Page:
Marine historical surveys could perhaps in many cases be run more cost-effectively. Underwater work with specialist surface vessels as a base for operations is expensive. Thorough preliminary study of various relevant subjects and, not least, of modern technology are required in order to achieve cost-effectiveness. The developments which have taken place in diving and underwater technology in the last forty years have not been heeded and no substantial innovative progress has been made in facilitating the work. Money and personnel have been wasted on projects when knowledge has in many cases been available in the archives. The bill has in the end been met by the community. Failure to tackle this problem can only be interpreted as a total lack of interest on the part of the authorities.
What, then, is required in order to work on marine finds in a scientifically acceptable manner? If a shipwreck at sea is involved, it is necessary to have access to inspection and/or diving vessels with advanced technical equipment for locating and documenting the wreck. Additional knowledge of diving and relevant technology is necessary in order to examine, and possibly uncover and salvage the wreck. Before a wreck can justifiably be disturbed, a detailed study of the history, construction and technical circumstances of the vessel is necessary, i.e. knowledge of the scientific and technical conditions which led to the creation of this technical product and its extensive equipment. It cannot be considered reasonable for responsibility for examination and documentation of, for example, a vessel such as the Titanic, with a dead weight of 46 000 gross tonnes at a depth of four thousand metres, to rest on the shoulders of archaeologists. If the current practice of the Central Board of National Antiquities is continued, archaeologists will in the year 2094 examine and explain why the Estonia sank, as the wreck will then be covered by the Cultural Monuments Act. This is despite the fact that Swedish and foreign experts on and outside the Swedish Board of Accident Investigation are still not agreed, four years after the accident, on the cause. If we take a comparable example on land, the unreasonable nature of the whole situation will become apparent.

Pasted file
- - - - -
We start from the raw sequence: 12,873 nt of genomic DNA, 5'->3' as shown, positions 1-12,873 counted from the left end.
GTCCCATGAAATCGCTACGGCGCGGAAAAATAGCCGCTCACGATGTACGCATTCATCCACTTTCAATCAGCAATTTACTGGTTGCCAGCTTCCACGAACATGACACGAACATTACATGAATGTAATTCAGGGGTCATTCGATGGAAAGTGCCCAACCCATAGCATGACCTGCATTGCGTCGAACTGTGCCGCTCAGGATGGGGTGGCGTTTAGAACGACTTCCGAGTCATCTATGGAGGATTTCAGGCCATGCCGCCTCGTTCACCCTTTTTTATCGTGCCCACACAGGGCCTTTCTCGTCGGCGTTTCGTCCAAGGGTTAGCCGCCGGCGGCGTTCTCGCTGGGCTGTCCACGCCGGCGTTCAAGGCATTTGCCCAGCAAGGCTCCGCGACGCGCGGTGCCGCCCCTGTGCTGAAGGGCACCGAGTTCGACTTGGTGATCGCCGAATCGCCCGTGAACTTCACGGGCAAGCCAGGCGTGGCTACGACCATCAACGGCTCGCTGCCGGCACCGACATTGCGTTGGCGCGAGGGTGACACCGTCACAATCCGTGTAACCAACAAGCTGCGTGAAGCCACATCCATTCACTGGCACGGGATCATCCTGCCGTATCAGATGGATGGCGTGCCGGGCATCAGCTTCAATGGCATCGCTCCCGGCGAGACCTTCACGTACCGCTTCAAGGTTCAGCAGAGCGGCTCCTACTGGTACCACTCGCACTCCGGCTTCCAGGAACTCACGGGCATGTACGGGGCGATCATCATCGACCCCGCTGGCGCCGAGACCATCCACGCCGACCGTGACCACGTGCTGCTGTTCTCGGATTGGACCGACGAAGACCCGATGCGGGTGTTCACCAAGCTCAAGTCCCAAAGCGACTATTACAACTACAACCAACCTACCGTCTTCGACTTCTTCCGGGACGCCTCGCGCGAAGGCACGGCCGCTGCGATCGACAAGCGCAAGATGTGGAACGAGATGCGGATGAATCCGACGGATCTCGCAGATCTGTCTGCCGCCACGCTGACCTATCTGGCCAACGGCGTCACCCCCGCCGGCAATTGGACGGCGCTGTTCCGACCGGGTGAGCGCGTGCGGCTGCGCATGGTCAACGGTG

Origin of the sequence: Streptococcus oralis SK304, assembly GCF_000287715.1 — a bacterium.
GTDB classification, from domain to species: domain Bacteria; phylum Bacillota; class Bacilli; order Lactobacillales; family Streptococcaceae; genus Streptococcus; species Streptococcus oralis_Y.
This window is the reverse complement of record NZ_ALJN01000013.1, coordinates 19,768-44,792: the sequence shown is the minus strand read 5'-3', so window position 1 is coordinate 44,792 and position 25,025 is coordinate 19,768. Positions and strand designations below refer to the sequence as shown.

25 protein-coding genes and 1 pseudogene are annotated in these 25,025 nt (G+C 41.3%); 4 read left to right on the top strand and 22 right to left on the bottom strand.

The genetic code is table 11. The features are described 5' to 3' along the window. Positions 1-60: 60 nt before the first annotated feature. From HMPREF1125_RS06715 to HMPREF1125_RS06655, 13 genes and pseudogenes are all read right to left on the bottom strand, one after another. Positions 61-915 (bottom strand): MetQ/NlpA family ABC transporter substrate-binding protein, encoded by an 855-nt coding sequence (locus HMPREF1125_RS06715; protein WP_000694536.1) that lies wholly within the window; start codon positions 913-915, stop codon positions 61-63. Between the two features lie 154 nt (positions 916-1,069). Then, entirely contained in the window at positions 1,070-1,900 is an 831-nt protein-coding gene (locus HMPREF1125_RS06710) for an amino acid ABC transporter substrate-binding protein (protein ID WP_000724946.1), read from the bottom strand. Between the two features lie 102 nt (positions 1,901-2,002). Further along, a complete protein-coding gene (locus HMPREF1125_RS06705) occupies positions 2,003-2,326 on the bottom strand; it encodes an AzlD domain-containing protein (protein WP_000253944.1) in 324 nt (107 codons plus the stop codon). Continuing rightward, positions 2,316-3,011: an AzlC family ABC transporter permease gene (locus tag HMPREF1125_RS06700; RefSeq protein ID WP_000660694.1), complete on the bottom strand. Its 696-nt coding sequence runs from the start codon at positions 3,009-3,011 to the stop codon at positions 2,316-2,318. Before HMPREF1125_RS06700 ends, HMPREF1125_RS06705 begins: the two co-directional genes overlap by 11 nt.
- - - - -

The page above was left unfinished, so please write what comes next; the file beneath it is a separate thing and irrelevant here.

When a Boeing 747 has crashed for unknown reasons, an accident group is immediately set up, consisting of experts on this particular aircraft. The purpose is to investigate the cause of the accident. Only the experts who have studied this type of aircraft know which of the millions of twisted and burnt pieces belong to the aircraft and how they function and how they are to be fitted into their correct context. Pieces or substances which do not belong may be parts of a bomb or a clue to a still undiscovered cause of the accident. Anybody who understands this simple example must admit that it would be uneconomic and unprofessional to send a group of archaeologists to the scene of this accident. The questions would surely be more than the answers.